On Sunday, May 27, thunderstorms pounded the Baltimore region for hours. The storm morphed Old Ellicott City into a deadly flood zone. Here’s how it happened. (Baltimore Sun video)
After Ellicott City suffered the deadly and devastating flash flood of 2016, the Howard County government commissioned an engineering study to determine how much it would cost to make the historic mill town safer.
The answer: A lot.
The engineering firm, McCormick Taylor, determined that about $35 million in immediate improvements were needed, including $13 million to build three large ponds to catch rainwater before it floods Main Street and sweeps away people, cars and businesses.
But it didn’t stop there. For the long term, the firm recommended a couple of options: drilling two tunnels, called bores, through the town’s hills at a cost of more than $60 million to redirect water away from downtown, or building 18 stormwater management projects that would cost about $85 million.
It was an expensive plan. The proposed capital budget for 2019, which covers building projects throughout the county, totals $165 million, $97 million of it already committed to paying off bonds for other projects.
It was an ambitious plan. If approved, it could take decades to implement.
County officials went to work cleaning debris out of streams and shoring up retaining walls. County Executive Allan Kittleman announced $18 million in long-term work upstream on the Patapsco River to slow the flow of water and, officials hoped, reduce the likelihood of another flash flood.
But most of the projects were still in the planning stage when tragedy struck again last Sunday. For the second time in less than two years, a rapid river of stormwater runoff ripped through Main Street, damaging dozens of businesses and cars and killing Sgt. Eddison “Eddie” A. Hermond, a National Guardsman who tried to rescue a local shop owner.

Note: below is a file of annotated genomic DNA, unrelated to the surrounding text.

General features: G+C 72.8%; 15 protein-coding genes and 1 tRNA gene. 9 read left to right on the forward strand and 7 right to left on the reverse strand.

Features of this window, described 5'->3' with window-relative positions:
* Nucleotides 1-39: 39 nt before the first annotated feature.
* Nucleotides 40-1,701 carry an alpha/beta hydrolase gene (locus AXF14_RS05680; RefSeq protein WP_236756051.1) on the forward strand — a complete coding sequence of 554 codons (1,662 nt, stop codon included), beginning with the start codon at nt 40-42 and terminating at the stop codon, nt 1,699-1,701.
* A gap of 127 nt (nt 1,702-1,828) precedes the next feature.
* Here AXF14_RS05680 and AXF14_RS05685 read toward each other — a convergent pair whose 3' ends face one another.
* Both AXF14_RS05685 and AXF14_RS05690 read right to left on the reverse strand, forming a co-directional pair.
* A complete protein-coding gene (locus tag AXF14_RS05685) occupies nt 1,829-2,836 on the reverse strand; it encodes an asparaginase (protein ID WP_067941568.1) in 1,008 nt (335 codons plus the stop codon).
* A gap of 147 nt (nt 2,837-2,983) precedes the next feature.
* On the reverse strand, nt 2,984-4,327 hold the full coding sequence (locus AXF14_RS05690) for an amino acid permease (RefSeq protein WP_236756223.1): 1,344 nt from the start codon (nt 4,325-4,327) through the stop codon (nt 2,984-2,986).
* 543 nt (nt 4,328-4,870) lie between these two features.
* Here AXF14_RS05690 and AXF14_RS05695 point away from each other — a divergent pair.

Now residents, business owners and others are asking: Why didn’t local government do more, earlier to prevent another flood? After struggling to recover from the 2016 deluge, should they try again now to rebuild? And if so, what needs to be done to guard against more catastrophe?
Kara Brook Brown owns two buildings on Main Street. She says she felt pressured by the county to rebuild her stores, but didn’t see the same urgency from officials to improve stormwater infrastructure.
“We had an emergency and it needed to be treated as such,” she said. “I’m not an engineer. I can’t tell you how much they needed to spend. But they needed to do more than they did. They didn’t do much. They fixed a wall. That’s it.”
Kittleman says county officials have worked hard and fast to fix issues in Ellicott City, but most projects take years to complete. He says the town is a victim of unusually bad luck in getting hit with two rare, intense thunderstorms in so short a time.
“When you deal with these issues, you can’t build them in a month,” the first-term Republican said. “You can’t build them in a year. It takes 10 years or more to get some of these things done. … Who would have ever imagined we’d have a worse flood two years later?”
As development on the hilly terrain overlooking the 246-year-old river town has increased, the volume of rain rushing off rooftops and parking lots has also grown. That makes Ellicott City’s low-lying Main Street more vulnerable to intense rains that meteorologists say are hitting the region more frequently.
But many here say they don’t want to give up on a town so rich with history and charm, a walkable streetscape of shops, bars and some of the region’s best restaurants.
Dave Mullen has lived in Ellicott City for nearly all of his 48 years. After the flooding Sunday, he held a one-man protest at the top of a hill near new development calling on the county to address stormwater.
His hand-written sign read: “No New Development. U R Ruining History.”
“I’m here to try to do something to save the town I love, the town I grew up in,” he said. “I don’t want to see a ghost town. All we can do is stop building, and find a way to redirect the water so the town doesn’t get ruined. It’s been here longer than any of this and it deserves to stay.”
When McCormick Taylor proposed its stormwater projects, the engineers said the most they could promise was to reduce the volume of runoff from heavy rain to the levels of centuries ago, not to zero. The town could still flood from extreme rain or a hurricane.
Now the town is wrestling with existential questions: Should it rebuild? Is it worth the taxpayer money? And, if so, how can things be done differently?
Among the considerations: Should massive stormwater projects be completed — such as the tunnels through the hills — before the town reopens? Should the most vulnerable areas be condemned, and the businesses there be moved higher up the hill? Should some buildings adopt the Venice model, in which they sit on wooden piles?